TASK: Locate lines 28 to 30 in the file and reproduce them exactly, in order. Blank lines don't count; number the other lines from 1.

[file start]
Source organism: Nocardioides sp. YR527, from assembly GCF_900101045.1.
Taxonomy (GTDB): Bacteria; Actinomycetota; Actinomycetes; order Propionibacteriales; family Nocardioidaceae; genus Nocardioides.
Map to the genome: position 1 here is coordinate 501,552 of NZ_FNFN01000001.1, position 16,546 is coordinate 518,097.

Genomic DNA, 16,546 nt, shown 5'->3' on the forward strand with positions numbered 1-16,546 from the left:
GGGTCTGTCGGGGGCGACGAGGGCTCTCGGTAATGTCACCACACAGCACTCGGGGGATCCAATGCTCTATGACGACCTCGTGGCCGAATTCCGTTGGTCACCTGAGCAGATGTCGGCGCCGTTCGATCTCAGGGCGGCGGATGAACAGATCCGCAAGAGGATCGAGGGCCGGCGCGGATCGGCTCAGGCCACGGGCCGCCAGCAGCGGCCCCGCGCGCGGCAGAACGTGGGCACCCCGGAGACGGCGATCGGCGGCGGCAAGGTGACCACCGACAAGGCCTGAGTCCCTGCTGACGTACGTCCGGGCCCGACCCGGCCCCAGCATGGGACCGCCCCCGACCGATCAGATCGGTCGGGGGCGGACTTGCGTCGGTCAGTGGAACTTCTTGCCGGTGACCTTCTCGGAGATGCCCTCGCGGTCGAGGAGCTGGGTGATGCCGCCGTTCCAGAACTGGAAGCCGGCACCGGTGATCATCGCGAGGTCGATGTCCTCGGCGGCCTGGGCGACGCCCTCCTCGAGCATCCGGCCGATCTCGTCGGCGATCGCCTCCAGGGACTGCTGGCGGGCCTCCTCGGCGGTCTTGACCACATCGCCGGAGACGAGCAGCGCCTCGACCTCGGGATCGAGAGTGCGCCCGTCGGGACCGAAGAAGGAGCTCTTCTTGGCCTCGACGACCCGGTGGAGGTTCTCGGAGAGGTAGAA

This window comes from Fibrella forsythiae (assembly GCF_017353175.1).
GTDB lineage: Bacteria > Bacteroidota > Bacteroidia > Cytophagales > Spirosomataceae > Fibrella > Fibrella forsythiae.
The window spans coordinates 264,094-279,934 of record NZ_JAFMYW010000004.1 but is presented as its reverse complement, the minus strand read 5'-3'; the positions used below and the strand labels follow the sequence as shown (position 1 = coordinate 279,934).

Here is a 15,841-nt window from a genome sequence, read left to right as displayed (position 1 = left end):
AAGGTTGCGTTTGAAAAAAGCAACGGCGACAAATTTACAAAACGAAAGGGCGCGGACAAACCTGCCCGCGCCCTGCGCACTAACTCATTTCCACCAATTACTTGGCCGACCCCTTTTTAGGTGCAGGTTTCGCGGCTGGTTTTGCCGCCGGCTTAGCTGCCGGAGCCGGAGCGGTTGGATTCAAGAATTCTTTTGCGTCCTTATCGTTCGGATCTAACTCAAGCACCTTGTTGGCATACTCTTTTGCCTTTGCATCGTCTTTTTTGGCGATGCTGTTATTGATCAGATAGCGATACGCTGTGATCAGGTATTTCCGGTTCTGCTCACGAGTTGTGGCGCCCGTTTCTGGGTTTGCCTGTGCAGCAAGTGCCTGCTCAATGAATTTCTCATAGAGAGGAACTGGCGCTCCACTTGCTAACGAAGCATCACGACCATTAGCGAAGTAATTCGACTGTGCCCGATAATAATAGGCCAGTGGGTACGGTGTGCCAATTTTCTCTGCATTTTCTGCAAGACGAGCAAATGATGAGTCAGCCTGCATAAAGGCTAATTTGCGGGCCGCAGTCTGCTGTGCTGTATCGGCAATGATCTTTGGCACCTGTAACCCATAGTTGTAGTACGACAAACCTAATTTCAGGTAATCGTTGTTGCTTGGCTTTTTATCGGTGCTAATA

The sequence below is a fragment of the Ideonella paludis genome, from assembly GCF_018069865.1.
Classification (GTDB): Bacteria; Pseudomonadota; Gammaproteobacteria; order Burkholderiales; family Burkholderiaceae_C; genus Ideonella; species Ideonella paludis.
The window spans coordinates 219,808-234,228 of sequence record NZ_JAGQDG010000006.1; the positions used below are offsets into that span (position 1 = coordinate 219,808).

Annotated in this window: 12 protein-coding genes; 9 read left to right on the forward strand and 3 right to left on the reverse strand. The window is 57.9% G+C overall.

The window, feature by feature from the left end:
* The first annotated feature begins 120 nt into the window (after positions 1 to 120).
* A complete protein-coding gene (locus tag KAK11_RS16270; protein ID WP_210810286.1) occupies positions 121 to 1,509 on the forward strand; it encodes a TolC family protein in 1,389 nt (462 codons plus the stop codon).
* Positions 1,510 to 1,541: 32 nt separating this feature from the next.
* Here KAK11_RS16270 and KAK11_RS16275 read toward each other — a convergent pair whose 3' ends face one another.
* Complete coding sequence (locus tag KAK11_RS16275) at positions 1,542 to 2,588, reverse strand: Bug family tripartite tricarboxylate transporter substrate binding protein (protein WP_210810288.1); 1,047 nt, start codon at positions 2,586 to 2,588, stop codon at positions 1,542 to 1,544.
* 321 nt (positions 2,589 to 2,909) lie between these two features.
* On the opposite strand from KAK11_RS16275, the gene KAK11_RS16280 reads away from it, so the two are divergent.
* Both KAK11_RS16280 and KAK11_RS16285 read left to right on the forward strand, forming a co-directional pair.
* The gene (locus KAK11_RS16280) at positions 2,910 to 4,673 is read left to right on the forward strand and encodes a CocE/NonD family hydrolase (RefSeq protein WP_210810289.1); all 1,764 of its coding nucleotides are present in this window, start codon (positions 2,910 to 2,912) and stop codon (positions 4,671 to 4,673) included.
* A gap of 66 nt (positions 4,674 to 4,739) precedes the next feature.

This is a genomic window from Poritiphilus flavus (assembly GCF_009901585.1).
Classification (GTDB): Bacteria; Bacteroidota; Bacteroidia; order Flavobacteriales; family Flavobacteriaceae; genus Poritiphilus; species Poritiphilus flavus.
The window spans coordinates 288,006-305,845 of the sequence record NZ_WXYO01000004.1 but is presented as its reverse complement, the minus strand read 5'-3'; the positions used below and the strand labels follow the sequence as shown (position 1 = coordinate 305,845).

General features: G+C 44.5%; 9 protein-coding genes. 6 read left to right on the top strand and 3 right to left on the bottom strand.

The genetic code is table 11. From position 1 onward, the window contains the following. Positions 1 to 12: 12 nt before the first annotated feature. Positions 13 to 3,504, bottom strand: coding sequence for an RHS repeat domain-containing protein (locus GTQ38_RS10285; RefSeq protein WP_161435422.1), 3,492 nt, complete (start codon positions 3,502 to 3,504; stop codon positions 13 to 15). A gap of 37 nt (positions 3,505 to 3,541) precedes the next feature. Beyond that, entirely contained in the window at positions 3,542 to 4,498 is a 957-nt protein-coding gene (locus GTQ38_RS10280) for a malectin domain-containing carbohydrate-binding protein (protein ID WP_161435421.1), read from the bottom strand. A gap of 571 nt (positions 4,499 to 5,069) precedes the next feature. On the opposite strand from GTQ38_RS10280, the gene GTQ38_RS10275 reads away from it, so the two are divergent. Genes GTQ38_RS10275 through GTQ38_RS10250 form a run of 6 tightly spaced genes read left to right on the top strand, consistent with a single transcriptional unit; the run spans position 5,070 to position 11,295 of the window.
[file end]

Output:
The window spans coordinates 288,006-305,845 of the sequence record NZ_WXYO01000004.1 but is presented as its reverse complement, the minus strand read 5'-3'; the positions used below and the strand labels follow the sequence as shown (position 1 = coordinate 305,845).

General features: G+C 44.5%; 9 protein-coding genes. 6 read left to right on the top strand and 3 right to left on the bottom strand.

The genetic code is table 11. From position 1 onward, the window contains the following. Positions 1 to 12: 12 nt before the first annotated feature. Positions 13 to 3,504, bottom strand: coding sequence for an RHS repeat domain-containing protein (locus GTQ38_RS10285; RefSeq protein WP_161435422.1), 3,492 nt, complete (start codon positions 3,502 to 3,504; stop codon positions 13 to 15). A gap of 37 nt (positions 3,505 to 3,541) precedes the next feature. Beyond that, entirely contained in the window at positions 3,542 to 4,498 is a 957-nt protein-coding gene (locus GTQ38_RS10280) for a malectin domain-containing carbohydrate-binding protein (protein ID WP_161435421.1), read from the bottom strand. A gap of 571 nt (positions 4,499 to 5,069) precedes the next feature. On the opposite strand from GTQ38_RS10280, the gene GTQ38_RS10275 reads away from it, so the two are divergent. Genes GTQ38_RS10275 through GTQ38_RS10250 form a run of 6 tightly spaced genes read left to right on the top strand, consistent with a single transcriptional unit; the run spans position 5,070 to position 11,295 of the window.